|Publication number||US5150707 A|
|Application number||US 07/539,841|
|Publication date||Sep 29, 1992|
|Filing date||Jun 18, 1990|
|Priority date||Jun 18, 1990|
|Publication number||07539841, 539841, US 5150707 A, US 5150707A, US-A-5150707, US5150707 A, US5150707A|
|Inventors||Leslie B. Anderson|
|Original Assignee||Medico International, Inc.|
|Export Citation||BiBTeX, EndNote, RefMan|
|Patent Citations (20), Referenced by (85), Classifications (8), Legal Events (7)|
|External Links: USPTO, USPTO Assignment, Espacenet|
The present invention relates to absorbent package, and has particular application to an absorbent package which may be used in heat-and-chill therapy as a hot pack or cold pack for heat transfer, also referred to as a thermal pack.
The most common thermal pack is a rubberized container for holding hot water or ice. The hot-water bottle or ice bag, as the case may be, is applied to afflicted body parts to apply heat or cold, as prescribed. Traditionally, the hot water bottle or ice bag is a rubber or rubber-like bladder which sheds water and dry heat transfer is accomplished. When moist heat or moist coolness is required, a moist towel is wrapped around the bladder. The towel provides the moist heat transfer but also reduces the efficiency of the heat transfer.
In recent years, the devices have been modified by the use of a rubberized fabric which has limited moisture retention properties and enables the utilization of moist heat transfer for a limited period, for example until the moisture in the fabric evaporates. The moisture-retention ability of the fabric is limited since the fabric must be impermeable to avoid leaking, and the moisture is retained on the outer surface of the fabric primarily by capillary attraction or by wicking.
The present invention provides a thermal pack in which the heat transfer medium includes a body of a synthetic resin which forms a gel when exposed to water and will retain up to 200 times its dry weight of water. The gel is confined in a porous envelope which absorbs moisture from the gel and retains a moist condition after a prolonged time period.
The present invention also provides a novel method of making an absorbent pack which provides a proper distribution of a gel-forming resin within a porous envelope so as to enable a uniform exposure of the gel-forming resin to moisture so as to quickly obtain a body of gel encased in an envelope which confines the gel and enables facile handling of the package.
The present invention provides a thermal pack having a high heat-retention character which may be quickly heated or chilled in which the major component is simple water and yet which is bound in the pack so that it is not subject to rapid evaporation and cooling by evaporation, as would be case if the water were entirely free and unbound.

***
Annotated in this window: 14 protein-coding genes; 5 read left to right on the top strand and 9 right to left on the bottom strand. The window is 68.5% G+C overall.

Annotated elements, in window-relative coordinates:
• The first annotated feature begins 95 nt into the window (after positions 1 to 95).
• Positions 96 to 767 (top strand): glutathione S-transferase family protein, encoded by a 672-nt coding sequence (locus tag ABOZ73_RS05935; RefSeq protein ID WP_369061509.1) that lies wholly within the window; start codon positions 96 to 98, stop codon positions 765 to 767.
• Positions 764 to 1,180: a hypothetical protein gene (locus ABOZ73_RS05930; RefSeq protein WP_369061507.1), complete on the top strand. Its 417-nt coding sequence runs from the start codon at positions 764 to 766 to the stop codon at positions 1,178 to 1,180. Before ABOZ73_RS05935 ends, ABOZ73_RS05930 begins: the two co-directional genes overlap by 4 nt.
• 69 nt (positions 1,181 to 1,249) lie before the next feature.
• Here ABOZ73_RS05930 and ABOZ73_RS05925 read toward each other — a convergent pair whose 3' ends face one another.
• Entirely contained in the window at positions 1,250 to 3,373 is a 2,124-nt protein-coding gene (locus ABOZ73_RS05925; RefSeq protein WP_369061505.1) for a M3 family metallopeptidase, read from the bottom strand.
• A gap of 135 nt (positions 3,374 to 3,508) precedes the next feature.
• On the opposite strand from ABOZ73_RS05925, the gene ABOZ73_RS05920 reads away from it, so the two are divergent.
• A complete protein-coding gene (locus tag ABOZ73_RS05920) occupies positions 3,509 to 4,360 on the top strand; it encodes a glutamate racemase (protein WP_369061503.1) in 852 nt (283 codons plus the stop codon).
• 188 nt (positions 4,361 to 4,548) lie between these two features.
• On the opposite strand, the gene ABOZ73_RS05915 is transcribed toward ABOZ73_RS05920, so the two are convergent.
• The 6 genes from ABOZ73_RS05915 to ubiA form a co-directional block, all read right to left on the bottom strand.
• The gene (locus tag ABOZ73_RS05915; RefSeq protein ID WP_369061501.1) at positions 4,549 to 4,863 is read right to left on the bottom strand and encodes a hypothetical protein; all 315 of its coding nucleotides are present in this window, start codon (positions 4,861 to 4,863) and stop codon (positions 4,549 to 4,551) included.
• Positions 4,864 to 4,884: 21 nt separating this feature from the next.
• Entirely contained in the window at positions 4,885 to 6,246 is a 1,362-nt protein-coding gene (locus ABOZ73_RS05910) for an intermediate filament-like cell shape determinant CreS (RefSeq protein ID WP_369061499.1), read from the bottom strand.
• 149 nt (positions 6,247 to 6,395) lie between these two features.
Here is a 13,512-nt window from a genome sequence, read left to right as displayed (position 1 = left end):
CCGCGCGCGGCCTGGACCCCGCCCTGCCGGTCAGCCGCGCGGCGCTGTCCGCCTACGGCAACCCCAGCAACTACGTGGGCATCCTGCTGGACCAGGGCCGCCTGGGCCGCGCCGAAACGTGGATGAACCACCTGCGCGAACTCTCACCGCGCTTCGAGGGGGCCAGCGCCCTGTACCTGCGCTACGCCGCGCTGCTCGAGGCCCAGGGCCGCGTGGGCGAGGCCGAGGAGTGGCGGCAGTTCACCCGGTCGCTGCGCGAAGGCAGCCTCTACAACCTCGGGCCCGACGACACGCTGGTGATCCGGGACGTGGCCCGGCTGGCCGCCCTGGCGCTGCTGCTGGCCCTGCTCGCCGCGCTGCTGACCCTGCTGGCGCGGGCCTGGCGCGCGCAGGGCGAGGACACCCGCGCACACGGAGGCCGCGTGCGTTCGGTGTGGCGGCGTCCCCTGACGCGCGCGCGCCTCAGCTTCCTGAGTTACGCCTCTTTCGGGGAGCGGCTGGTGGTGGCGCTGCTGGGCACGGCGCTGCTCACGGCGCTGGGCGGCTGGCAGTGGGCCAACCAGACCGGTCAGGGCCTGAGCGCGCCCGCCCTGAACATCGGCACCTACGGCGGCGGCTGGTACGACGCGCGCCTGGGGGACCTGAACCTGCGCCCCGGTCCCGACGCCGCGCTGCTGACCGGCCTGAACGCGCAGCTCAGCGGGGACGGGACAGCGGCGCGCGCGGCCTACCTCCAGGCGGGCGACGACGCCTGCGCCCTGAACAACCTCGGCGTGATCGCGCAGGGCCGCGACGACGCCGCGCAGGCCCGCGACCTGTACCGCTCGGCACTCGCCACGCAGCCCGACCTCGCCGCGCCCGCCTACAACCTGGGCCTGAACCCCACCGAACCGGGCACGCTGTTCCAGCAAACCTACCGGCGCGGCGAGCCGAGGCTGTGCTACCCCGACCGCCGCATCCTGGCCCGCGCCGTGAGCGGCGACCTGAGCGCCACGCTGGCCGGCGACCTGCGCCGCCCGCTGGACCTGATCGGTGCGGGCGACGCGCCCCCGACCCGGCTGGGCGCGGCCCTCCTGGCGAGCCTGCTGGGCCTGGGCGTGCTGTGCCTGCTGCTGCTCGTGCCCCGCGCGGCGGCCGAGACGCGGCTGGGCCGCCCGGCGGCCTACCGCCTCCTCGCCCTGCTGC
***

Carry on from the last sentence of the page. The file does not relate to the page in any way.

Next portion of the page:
More specifically, the present invention provides an absorbent package having a gel-forming synthetic organic resin in particulate form deposited on an adhesive-coated substrate to obtain a substantially uniform distribution of the particulate material across the entire adhesive surface of the substrate in a relatively uniform layer. The layered substrate is then disposed between a pair of fibrous non-woven filter layers provided by absorbent batts on opposite sides of the coated substrate and the absorbent batts are covered on the outside by a pair of paper-like plies of non-woven porous absorbent material.
The thermal pack of the present invention may be positioned in a pouch which is adapted to be held in place over the afflicted area of the body by releasable fastening means such as Velcro, the pack and pouch being formed of material which is capable of being placed in microwave oven for elevating the temperature of the thermal pack or placed in a freezer for reducing the temperature.
In making the absorbent pack of the present invention, a predetermined quantity of particulate gel-forming resinous material is selected by depositing a uniform layer of the particulate material on the tacky adhesive surface of a substrate, and this substrate forms the central layer of a five-layered structure which is seamed around the outer periphery to form a closed envelope.
In the preferred form of the invention, the adhesive layer on the substrate is water-soluble so that when the assembly is immersed in water, the adhesive bond of the gel-forming synthetic organic resinous material to the substrate is freed so as to permit the gel-forming material to expand and fill the envelope provided by the peripheral seaming.
All of the objects of the invention are more fully set forth hereinafter with reference to the accompanying drawings, wherein:
FIG. 1 is an expanded view showing the assembly of the absorbent pad which forms the thermal pack of the present invention;
FIG. 2 is a face view of the assembly after seaming around the margin, with portions broken away to illustrate its construction;
FIG. 3 is a transverse sectional view of the assembly enclosed in a sealed package;
FIG. 4 is a view of the assembly removed from the package and after immersion to expand the gel-forming resinous material within the envelope to form the thermal pack;
FIG. 5 is a perspective view of a pocketed holder for the thermal pack;
FIG. 6 is a thumbnail sketch showing the holder of FIG. 5 applied to an ankle; and
FIG. 7 is a view similar to FIG. 5 of a second embodiment of holder for holding two thermal packs side by side.
The present invention provides a hot/cold compress which is designed for application to any afflicted part of the body. The product is available in one size for application to the limbs or other extremities of an adult and also may be used for application to small torsos. A larger size is available for application to adult torsos and other large body areas. The hot/cold compress comprises a holder which is adapted to encircle the afflicted part of the body and one or more absorbent pads or thermal packs adapted to be inserted into the holder to apply heat or cold to the afflicted body part.